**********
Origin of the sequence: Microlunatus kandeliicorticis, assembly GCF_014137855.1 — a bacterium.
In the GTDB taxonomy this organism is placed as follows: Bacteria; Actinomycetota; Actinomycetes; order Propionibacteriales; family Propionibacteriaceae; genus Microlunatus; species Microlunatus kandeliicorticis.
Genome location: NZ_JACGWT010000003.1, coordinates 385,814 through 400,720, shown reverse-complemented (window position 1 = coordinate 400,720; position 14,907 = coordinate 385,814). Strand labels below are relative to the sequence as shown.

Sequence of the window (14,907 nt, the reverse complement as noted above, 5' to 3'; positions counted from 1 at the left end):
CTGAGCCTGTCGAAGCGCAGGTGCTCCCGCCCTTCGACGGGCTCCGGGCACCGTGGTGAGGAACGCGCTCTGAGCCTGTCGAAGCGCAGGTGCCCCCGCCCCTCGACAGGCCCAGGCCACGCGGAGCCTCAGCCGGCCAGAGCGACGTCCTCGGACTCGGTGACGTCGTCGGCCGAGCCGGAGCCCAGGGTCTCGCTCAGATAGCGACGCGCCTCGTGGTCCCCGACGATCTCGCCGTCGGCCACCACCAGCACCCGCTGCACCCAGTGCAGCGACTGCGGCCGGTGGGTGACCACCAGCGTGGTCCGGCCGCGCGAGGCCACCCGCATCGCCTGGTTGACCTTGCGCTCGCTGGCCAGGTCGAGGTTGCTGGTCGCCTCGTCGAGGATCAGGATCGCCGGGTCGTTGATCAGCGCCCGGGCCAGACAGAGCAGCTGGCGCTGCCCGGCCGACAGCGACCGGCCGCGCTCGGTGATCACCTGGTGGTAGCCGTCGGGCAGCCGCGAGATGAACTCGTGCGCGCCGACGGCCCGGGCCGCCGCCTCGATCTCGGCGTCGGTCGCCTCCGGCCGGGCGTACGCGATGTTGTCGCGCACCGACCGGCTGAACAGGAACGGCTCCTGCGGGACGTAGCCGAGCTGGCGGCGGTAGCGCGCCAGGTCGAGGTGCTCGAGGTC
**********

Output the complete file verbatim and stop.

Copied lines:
Origin of the sequence: Microlunatus kandeliicorticis, assembly GCF_014137855.1 — a bacterium.
In the GTDB taxonomy this organism is placed as follows: Bacteria; Actinomycetota; Actinomycetes; order Propionibacteriales; family Propionibacteriaceae; genus Microlunatus; species Microlunatus kandeliicorticis.
Genome location: NZ_JACGWT010000003.1, coordinates 385,814 through 400,720, shown reverse-complemented (window position 1 = coordinate 400,720; position 14,907 = coordinate 385,814). Strand labels below are relative to the sequence as shown.

Sequence of the window (14,907 nt, the reverse complement as noted above, 5' to 3'; positions counted from 1 at the left end):
CTGAGCCTGTCGAAGCGCAGGTGCTCCCGCCCTTCGACGGGCTCCGGGCACCGTGGTGAGGAACGCGCTCTGAGCCTGTCGAAGCGCAGGTGCCCCCGCCCCTCGACAGGCCCAGGCCACGCGGAGCCTCAGCCGGCCAGAGCGACGTCCTCGGACTCGGTGACGTCGTCGGCCGAGCCGGAGCCCAGGGTCTCGCTCAGATAGCGACGCGCCTCGTGGTCCCCGACGATCTCGCCGTCGGCCACCACCAGCACCCGCTGCACCCAGTGCAGCGACTGCGGCCGGTGGGTGACCACCAGCGTGGTCCGGCCGCGCGAGGCCACCCGCATCGCCTGGTTGACCTTGCGCTCGCTGGCCAGGTCGAGGTTGCTGGTCGCCTCGTCGAGGATCAGGATCGCCGGGTCGTTGATCAGCGCCCGGGCCAGACAGAGCAGCTGGCGCTGCCCGGCCGACAGCGACCGGCCGCGCTCGGTGATCACCTGGTGGTAGCCGTCGGGCAGCCGCGAGATGAACTCGTGCGCGCCGACGGCCCGGGCCGCCGCCTCGATCTCGGCGTCGGTCGCCTCCGGCCGGGCGTACGCGATGTTGTCGCGCACCGACCGGCTGAACAGGAACGGCTCCTGCGGGACGTAGCCGAGCTGGCGGCGGTAGCGCGCCAGGTCGAGGTGCTCGAGGTC